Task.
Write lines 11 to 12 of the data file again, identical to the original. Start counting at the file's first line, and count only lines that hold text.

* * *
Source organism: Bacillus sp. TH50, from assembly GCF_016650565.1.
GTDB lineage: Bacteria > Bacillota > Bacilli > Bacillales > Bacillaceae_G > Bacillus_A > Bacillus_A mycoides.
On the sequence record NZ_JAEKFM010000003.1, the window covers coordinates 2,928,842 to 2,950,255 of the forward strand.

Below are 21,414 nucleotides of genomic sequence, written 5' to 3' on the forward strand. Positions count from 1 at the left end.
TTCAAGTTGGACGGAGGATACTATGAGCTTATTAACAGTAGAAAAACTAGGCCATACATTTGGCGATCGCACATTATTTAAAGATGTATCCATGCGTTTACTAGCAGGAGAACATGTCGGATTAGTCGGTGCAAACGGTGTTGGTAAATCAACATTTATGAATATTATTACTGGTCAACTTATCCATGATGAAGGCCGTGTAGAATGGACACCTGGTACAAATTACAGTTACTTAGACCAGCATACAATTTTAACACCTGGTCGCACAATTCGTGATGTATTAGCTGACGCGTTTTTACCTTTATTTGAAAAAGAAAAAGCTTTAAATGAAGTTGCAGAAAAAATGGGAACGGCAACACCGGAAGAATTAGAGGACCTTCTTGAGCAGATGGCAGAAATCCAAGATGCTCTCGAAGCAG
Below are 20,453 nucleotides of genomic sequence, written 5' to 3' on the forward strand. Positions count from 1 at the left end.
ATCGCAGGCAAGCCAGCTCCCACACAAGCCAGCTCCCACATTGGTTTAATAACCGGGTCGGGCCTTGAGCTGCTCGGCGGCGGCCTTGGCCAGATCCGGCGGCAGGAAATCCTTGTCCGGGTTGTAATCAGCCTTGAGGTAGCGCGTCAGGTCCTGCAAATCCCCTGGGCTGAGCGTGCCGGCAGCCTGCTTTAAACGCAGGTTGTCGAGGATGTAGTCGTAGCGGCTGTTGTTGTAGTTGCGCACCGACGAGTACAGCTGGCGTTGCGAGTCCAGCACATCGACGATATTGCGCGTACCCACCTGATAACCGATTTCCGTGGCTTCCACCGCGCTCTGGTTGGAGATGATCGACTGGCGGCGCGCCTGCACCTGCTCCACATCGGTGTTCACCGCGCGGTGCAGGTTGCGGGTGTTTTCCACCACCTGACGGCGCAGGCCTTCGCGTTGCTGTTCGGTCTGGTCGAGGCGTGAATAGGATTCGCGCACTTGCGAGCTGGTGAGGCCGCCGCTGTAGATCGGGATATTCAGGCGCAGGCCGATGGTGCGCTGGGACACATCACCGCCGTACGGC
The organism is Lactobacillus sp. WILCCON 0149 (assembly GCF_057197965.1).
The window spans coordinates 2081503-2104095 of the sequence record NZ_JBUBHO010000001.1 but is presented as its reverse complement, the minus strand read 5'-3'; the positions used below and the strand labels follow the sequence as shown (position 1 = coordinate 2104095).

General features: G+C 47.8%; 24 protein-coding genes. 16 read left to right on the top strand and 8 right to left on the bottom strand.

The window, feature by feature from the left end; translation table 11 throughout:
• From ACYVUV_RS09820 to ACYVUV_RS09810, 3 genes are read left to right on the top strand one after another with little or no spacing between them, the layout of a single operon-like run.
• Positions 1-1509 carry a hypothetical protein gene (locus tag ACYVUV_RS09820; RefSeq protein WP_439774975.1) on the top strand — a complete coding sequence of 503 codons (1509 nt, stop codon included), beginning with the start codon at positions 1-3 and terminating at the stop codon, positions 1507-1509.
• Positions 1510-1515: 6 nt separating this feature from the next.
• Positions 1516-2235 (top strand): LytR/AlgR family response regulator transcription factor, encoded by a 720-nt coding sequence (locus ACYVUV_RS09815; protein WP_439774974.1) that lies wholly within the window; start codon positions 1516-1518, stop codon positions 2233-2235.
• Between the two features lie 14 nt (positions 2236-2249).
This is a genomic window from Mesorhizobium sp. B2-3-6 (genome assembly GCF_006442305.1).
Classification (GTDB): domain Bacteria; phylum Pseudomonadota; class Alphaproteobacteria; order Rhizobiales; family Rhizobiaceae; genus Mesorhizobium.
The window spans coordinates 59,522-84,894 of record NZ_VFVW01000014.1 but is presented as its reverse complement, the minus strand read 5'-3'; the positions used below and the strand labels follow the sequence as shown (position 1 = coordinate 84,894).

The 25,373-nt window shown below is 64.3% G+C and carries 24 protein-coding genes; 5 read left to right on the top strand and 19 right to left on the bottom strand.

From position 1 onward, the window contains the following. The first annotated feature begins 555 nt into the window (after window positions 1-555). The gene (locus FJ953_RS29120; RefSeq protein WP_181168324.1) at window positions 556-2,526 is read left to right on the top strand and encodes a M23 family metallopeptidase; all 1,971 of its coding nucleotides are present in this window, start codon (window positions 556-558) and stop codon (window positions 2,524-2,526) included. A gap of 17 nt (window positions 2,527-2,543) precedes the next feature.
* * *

The window, feature by feature from the left end; translation table 11 throughout:
• From ACYVUV_RS09820 to ACYVUV_RS09810, 3 genes are read left to right on the top strand one after another with little or no spacing between them, the layout of a single operon-like run.